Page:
If the EU instead focuses on maximizing mobility and enhancing the competition between states, allowing the countries to compete on regulation, taxation, and in other policy areas, then the union will become a populist’s dream and the best economic friend of its citizens.

Unfortunately, I fully expect this sage advice to fall upon deaf ears. The crowd in Brussels knows that their comfortable existence is dependent on pleasing politicians from national governments.

And the same is true for the bureaucrats at the IMF and OECD.

The only practical solution is to have national governments cut off funding so the bureaucracies disappear.

But, to cite just one example, why would Obama allow that when these bureaucracies go through a lot of effort to promote his statist agenda?

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While Switzerland is one of the world’s most market-oriented nations, ranked #4 by Economic Freedom of the World, it’s not libertarian Nirvana.

Government spending, for instance, consumes about one-third of economic output. That may be the second-lowest level among all OECD nations (fast-growing South Korea wins the prize for the smallest public sector relative to GDP), but it’s still far too high when compared to Hong Kong and Singapore.*

Moreover, while the Swiss tax code is benign compared to what exists in other European nations, it also is not perfect. One of the warts is a wealth tax, which is a very pernicious levy that drains capital from the private sector.

Let’s look at some excerpts from a report in the Wall Street Journal, starting with a description of the Swiss system.

Switzerland has taxed wealth since the late 18th century. Its 26 cantons in 2014 levied taxes on net wealth with rates varying from 0.13% in the lighter taxing German-speaking parts to 1% in French-speaking Geneva. Swiss wealth taxes are also special because they apply from wealth as low as 25,000 Swiss francs, ensuring large swaths of the middle class incur them. Typical taxpayers pay a rate of just over 0.5%.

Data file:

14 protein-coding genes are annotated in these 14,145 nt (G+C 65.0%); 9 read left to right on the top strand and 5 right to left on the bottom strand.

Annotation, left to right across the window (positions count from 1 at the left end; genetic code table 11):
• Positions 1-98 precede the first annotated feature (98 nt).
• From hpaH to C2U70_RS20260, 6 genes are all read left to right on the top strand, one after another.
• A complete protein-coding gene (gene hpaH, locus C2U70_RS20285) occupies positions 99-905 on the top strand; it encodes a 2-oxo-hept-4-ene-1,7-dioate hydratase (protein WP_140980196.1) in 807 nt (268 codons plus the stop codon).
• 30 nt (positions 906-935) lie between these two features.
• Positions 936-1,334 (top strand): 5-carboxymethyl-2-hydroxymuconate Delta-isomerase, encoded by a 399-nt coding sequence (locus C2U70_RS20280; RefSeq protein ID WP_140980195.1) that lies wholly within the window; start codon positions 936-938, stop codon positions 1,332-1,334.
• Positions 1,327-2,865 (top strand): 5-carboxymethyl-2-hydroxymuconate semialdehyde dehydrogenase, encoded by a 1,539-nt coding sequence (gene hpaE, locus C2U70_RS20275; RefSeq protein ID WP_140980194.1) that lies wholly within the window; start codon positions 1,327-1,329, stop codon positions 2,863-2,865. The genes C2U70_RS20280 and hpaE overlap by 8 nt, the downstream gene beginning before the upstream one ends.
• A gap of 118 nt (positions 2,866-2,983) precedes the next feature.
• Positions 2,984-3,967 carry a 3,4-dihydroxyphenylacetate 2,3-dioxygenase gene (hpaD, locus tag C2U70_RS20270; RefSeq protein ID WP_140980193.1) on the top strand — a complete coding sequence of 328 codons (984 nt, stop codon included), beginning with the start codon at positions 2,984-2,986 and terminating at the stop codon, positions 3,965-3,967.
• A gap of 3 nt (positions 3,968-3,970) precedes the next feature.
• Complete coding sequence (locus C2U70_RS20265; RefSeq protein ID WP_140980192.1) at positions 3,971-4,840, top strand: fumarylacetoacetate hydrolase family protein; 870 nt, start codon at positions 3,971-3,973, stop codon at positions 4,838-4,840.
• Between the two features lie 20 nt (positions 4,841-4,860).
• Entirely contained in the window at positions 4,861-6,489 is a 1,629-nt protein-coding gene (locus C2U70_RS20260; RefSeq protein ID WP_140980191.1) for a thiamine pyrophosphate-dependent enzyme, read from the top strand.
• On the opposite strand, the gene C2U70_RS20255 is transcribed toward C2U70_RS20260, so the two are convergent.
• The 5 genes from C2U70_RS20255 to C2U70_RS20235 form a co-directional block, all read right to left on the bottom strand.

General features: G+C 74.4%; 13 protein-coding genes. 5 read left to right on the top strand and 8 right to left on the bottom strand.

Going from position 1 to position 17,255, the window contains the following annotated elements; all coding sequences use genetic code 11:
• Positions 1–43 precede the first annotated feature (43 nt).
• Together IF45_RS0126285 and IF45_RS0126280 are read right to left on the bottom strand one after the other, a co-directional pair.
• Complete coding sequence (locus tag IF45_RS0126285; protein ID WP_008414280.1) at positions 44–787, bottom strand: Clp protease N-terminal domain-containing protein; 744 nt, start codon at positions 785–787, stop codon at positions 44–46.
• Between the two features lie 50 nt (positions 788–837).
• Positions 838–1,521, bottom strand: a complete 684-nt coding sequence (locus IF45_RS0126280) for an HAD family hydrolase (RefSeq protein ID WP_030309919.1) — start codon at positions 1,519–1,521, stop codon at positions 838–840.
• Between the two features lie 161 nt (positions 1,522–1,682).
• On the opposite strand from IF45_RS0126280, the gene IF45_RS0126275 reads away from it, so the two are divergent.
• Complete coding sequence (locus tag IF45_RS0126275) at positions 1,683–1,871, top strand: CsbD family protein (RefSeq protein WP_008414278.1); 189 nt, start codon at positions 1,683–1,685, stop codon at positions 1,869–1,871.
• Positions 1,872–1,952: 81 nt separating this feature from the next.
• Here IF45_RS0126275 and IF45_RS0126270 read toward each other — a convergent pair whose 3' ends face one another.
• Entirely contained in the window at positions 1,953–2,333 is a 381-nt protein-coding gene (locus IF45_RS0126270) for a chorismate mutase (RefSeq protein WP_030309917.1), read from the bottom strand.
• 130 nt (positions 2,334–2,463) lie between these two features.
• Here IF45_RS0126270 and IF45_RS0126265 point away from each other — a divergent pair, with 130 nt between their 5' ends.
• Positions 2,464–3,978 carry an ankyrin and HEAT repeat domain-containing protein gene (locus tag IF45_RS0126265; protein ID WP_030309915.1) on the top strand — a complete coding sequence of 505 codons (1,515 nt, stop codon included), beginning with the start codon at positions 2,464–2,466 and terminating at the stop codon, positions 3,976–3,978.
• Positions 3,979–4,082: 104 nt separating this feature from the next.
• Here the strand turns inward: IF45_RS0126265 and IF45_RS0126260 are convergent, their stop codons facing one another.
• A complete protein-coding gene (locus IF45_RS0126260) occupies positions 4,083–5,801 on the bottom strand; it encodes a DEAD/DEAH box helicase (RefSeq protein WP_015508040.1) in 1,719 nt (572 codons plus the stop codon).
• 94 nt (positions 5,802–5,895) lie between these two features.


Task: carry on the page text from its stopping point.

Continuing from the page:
Here are the wealth tax rates in the various cantons, based on a recent study of the system.

As noted in the WSJ story, that study contains strong evidence that the tax is hurting Switzerland.

…according to a new paper, …taxing wealth leads declared wealth to disappear. Based on experience in Switzerland, which uses wealth taxes the most, reported wealth falls around 20 times as much in response to an increase in a wealth tax as it does to an equivalent increase in a tax on capital income, such as dividends or capital gains. …Economists at the University of Lausanne and Massachusetts Institute of Technology found that a 0.1 percentage point increase in Swiss wealth taxes caused a 3.5% reduction in reported wealth. That’s equivalent to 100,000 Swiss francs going missing for a person worth 3 million francs. …they conclude in a study investigating changes in wealth tax rates on Swiss taxpayers’ reported wealth from 2001 to 2012.

Why is there such a big response?

For the same reason that class-warfare taxes don’t work very well in the United States. Simply stated, taxpayers have considerable ability to rearrange their financial affairs when governments try to tax capital (or capital income). And that ability is especially pronounced for those with higher levels of income and wealth.

Individuals have greater control over their reported wealth–especially financial wealth such as bank deposits, stock and bonds–than their reported income.

By the way, the story also included this nugget of good news.

Thanks primarily to tax competition, many nations have eliminated wealth taxes over the past 20 years.

…only five members of the Organization for Economic Cooperation and Development still levy annual taxes on individuals’ total financial and non-financial wealth… That is down from 14 nations two decades ago.

And if you want more good news, the Swiss cantons also are lowering their tax rates on wealth.

Here’s another map from the study. It shows that a couple of French-speaking cantons have imposed very small increases in the tax since 2003, while the vast majority of cantons have moved in the other direction, in some cases slashing their wealth tax rates by substantial amounts.